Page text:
A Day in the Life of a University President

A Day in the Life of a University President

Peter Drucker became my best friend the day he said something like this: “The three toughest jobs in the world are large church pastor, president of a small university, and school superintendent in a mid-sized town.” I’m one away from a trifecta of hard work.

Bored people would love my job because you get to change hats about 20 times in a given day. Your roles are fund raiser, friend raiser (I think the first two are actually the same), hiring discernment, strategy leader, face-of-the-institution, constituent connector (alumni, parents of current students, sponsoring church, surrounding neighborhoods, donors), official representative of the school (state association, federal government, accrediting bodies, businesses, vendors, immigration bodies, Homeland Security, banks, college associations), problem solver (students, financial aid, disgruntled parents), employee of the Board of Trustees, sounding board for faculty who disagree with the dean, author, public speaker, crisis director, sports cheerleader, dignitary for events, and person that everyone calls first if they don’t like the answer they just got. In the large university, you can’t get through the protective layers to the president. In the small university, he/she is available.

But before you start feeling sympathy, hear this. I get to see the lights come on in a student who didn’t know what they were going to do with their life. I get to sit with wealthy people and conspire about gifts that will do maximum good beyond their years on earth. I get to craft new programs that will assemble the right skill-set to address human need. I get to see the future as it unfolds daily on a gorgeous campus. I get to pray with students and worship with them and be inspired by them. I get to laugh at the fun being had by the youth of our faith. I get to hear stories of generational families. I get to explore the disciplines of thought with some of the brightest people in the world. I get to hear an array of chapel speakers that humble and challenge me. I get to participate in asking and answering the hard questions about life. I get to present about 800 diplomas every year, knowing that these people are God’s gift to the world.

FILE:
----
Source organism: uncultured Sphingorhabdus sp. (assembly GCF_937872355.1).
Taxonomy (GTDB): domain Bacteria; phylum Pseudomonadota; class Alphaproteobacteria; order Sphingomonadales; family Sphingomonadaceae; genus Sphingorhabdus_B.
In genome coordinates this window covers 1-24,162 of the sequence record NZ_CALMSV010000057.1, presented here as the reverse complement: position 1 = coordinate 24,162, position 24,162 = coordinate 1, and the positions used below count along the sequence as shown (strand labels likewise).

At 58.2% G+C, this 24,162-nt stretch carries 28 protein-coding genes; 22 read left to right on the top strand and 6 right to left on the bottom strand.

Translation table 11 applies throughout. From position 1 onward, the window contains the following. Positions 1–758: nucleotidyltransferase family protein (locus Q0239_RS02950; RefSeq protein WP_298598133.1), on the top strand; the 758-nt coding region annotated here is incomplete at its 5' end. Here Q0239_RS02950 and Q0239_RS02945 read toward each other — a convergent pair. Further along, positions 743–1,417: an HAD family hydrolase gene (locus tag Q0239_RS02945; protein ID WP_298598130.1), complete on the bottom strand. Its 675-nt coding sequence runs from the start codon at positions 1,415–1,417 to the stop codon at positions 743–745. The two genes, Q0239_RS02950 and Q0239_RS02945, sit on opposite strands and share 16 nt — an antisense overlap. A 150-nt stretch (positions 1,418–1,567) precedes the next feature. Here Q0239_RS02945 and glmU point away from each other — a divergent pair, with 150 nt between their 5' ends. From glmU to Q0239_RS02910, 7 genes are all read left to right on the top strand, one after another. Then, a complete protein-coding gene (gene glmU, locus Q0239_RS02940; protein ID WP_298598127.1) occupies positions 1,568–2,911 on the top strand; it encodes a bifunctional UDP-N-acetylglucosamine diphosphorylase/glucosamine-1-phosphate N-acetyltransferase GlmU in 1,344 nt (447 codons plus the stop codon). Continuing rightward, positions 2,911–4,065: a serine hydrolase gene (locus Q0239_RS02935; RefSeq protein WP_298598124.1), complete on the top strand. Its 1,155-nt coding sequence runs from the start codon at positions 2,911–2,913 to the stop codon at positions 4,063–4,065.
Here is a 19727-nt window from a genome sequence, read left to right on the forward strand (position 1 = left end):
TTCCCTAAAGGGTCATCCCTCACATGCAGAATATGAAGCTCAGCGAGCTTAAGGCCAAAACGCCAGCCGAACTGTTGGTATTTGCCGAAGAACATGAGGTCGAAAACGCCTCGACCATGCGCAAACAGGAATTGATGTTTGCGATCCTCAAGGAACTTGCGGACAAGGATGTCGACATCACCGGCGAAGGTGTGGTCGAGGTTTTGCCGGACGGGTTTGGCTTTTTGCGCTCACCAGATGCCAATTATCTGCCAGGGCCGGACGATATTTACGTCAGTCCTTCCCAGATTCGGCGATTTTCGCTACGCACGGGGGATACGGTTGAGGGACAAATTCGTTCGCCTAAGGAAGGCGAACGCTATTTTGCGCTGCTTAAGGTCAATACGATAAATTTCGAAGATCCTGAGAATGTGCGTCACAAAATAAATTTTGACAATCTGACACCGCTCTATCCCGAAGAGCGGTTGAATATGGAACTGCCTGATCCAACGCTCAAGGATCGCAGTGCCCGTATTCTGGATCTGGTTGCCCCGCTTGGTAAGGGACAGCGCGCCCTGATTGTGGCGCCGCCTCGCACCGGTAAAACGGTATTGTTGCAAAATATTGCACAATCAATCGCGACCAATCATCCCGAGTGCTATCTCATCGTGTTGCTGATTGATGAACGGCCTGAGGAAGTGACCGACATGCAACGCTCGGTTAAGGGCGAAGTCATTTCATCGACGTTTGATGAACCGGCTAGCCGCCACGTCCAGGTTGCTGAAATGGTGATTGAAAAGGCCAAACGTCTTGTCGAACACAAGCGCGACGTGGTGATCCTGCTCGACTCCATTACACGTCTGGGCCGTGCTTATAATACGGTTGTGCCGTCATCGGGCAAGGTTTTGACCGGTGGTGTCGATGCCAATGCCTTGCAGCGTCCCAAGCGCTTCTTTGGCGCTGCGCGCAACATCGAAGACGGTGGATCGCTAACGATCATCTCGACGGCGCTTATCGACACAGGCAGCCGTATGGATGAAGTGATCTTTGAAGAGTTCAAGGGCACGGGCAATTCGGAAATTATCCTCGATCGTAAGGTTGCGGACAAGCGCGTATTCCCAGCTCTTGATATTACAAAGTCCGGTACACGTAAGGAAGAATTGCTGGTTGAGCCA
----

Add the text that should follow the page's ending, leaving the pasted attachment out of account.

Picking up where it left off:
Budweiser was wrong. It does get better than a cold beer. A whole lot better. I experience it every day in my work as a university president. And Drucker might have been right, too.

Comments

  1. Such a lovely, and enlightening, article 🙂 Such a noble life balancing God and earthly work. You have my utmost respect Sir. In fact, you may be the person I most admire in this life….Along with Mike Rowe (The guy who did the Dirty Jobs show)….

  2. Pam McGraner says

    This brought tears to my eyes. My daughter is a junior at TNU and she loves this school so much. So do her dad and I. We felt the love of God & family the minute we drove onto campus the night before an “Inside Trevecca” day in November of 2011. We knew that this was the right place for Caitlyn and so did she. She had always said that she wanted to live at home, attending a college in our city, but because of her mentor, Zach Daniels, and what she saw that day, she changed her mind. You were an enormous part of that Dr. Boone. The words you spoke, the welcome you gave and your sense of humor made her and us feel right at home.
    Each year is a challenge financially, but God has helped us and now we’re starting to see the light at the end of the tunnel. Just another year and a half before, Lord-willing, we will watch our daughter accept her diploma from you. Neither my husband nor I were able to graduate college – what a blessing it will be to see her become a Trevecca graduate!
    So thank you, Dr. Boone, for all you give to TNU, the faculty & staff, and the student body. My husband and I are definitely not disgruntled parents. We are grateful ones!

  3. I like the way Patrick/Lowth/Whitby/Lowman commentary describes it in relation to Proverbs 16: 18 (“Pride goes before destruction, And a haughty spirit before a fall.”) over Peter Drucker’s assessment of tough jobs for bragging rights. “Insolent behavior is the forerunner of utter destruction: and when men lift up themselves in their own thoughts, and overlooks all others with contempt, they are in the greatest danger to stumble; and not to see that which will give them such a grievous downfall, as will break them all to shivers.”

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